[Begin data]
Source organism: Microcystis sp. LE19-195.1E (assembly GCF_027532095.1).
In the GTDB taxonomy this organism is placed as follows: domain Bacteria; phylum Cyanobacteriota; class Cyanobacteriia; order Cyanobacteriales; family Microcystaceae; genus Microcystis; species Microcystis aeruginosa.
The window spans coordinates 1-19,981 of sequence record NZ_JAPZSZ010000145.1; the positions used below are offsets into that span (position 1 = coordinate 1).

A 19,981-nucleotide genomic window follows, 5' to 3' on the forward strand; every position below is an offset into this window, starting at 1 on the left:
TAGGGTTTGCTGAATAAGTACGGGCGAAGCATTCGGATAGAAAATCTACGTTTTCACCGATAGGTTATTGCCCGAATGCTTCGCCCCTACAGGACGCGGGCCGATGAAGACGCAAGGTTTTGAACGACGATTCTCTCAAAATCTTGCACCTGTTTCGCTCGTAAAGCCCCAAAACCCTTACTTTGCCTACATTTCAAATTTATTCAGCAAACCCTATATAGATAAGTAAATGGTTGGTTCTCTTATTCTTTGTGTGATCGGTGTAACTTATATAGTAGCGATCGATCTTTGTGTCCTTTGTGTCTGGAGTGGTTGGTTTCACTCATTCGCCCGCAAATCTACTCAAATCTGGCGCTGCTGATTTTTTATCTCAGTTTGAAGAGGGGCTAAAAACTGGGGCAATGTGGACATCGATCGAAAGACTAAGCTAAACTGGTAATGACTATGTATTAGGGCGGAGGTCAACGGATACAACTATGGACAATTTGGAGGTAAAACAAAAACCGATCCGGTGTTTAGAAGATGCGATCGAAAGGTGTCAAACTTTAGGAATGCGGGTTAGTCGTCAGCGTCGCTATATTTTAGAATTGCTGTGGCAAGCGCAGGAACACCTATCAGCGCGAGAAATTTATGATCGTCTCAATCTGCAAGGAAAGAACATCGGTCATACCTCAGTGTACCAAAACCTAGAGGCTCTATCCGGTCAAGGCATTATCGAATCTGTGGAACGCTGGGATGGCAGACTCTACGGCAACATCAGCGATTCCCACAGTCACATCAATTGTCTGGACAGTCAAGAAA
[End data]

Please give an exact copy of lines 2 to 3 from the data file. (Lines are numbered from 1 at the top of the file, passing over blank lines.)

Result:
In the GTDB taxonomy this organism is placed as follows: domain Bacteria; phylum Cyanobacteriota; class Cyanobacteriia; order Cyanobacteriales; family Microcystaceae; genus Microcystis; species Microcystis aeruginosa.
The window spans coordinates 1-19,981 of sequence record NZ_JAPZSZ010000145.1; the positions used below are offsets into that span (position 1 = coordinate 1).